Isands.] Among other islands which border upon this coaft, are Kappawak, Martha's Vineyard and" Nantucket. Kappawak, now Dukes county, and the neighbouring ifles, were discovered as early as 1602, by Bartholomew Gofnold. In honour of Queen Elizabeth, he called'a clutter of small islands near the cape, Elizabeth isles. To another neighbouring island he gave the name of Martha's Vineyard. Dukes,

5, county is wenty miles in length, and about four in breadth. It contains seven

parishes.

town.

parishes. Edgarton, which includes the island Chabaquidick, is the shire

This little island is about half a mile from the harbour, and renders it very secure. This county is full of inbabitants, who, like their neighbours at Nantucket, fubfift principally by fishing. They send three representatives to the general aflembly, and one fenator.

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Nantucket lies south of Cape Cod, and is considerably less than Dukes county. It contains, according to Douglass, 23,000 acres, including the beech. No mention is made of the discovery and settlement of this illard, under its present name, by any of our bittorians. It is more than probable, that this is the island which is usually called Nautican by ancient voyagers. It formerly had the most considerable whale fishery on the coatt; but the war almost ruined them. They are now beginning to revive their former business. Moit of the inhabitants are whalers and fisher-men. As the isand is low, fandy and barren, it is calculated only for those people who are willing to depend almoft entirely on the watery element for tubsistence. The island of itself conftitutes one county, by the name of Nantucket. It has but one town, called Sherburne, and lends one representative to the general afsenbly.

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L'ght-Heuses ] Within the State of Massachusetts are the following Light-Houles: on Plumb illand, near Newbury, are two, which muit be brought to bear in a line with each other, in order to pass the bar in safety: On Thatchers iflard, 011 Cape Ann, two lights of equal beight. Another stands on a rock on the north side of the entrance of Boston harbour, with one single light. On the north point of Plymouth harbour are two lights, one over the other. On a point at the entrance of the harbour on the island of Nantucket, is one with a single light. This light may be seen as far as Nantucket shoals extend. The island being low, the light appears over it.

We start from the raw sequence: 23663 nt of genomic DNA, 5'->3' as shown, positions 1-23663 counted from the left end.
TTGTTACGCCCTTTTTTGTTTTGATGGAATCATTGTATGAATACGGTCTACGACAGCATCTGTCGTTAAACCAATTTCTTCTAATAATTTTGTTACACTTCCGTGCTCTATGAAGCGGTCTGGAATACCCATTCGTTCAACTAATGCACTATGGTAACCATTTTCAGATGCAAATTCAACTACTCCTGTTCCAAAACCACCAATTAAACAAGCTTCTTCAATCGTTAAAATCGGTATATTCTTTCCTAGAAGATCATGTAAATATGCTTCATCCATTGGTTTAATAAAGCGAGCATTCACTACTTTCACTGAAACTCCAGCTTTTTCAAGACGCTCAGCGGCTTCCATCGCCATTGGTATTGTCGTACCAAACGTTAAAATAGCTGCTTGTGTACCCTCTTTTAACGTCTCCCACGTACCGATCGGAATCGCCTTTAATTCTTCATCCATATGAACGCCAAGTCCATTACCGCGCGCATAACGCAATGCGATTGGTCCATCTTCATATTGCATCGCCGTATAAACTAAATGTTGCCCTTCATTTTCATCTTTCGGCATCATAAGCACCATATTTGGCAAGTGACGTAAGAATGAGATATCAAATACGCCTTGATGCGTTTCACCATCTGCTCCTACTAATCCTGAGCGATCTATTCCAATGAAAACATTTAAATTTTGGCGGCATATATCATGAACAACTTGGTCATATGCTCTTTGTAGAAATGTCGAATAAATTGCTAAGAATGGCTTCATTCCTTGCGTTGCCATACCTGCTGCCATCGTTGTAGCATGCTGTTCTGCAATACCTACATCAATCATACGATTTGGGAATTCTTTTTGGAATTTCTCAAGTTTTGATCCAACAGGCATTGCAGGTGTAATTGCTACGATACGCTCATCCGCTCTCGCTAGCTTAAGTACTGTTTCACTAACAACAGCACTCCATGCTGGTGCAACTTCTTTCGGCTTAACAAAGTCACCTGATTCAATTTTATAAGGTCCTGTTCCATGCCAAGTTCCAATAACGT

Religion.] The religion of this commonwealth is establislied, by their excellent constitution, on a moft liberal and tolerant plan. All perfons, of whatever religious profession or sentiments, may wormhip God agreeably to the dictares of their own consciences, unmoletted, provided they do not diiturb the public peace. The legiNature are empowered to require of the several towns, parishes, &c. to provide, at their own expence, for the public worship of Gd, and to require the attendance of the subject on the fame. The people have liberty to choose their own teachers, and to contract with them for their support.

The body of the churches in this state are established upon the congregational plan.

Their rules of church discipline and government are, in general, founded upon the Cambridge platform, as drawn up by the fynod of 1648. The churches claim no jurisdiction over each other, and the power of ecclefiaftical councils is only advisory.'

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The following statement, shews what are the several religious denominations in this state, and their proportional numbers.

Denoininations,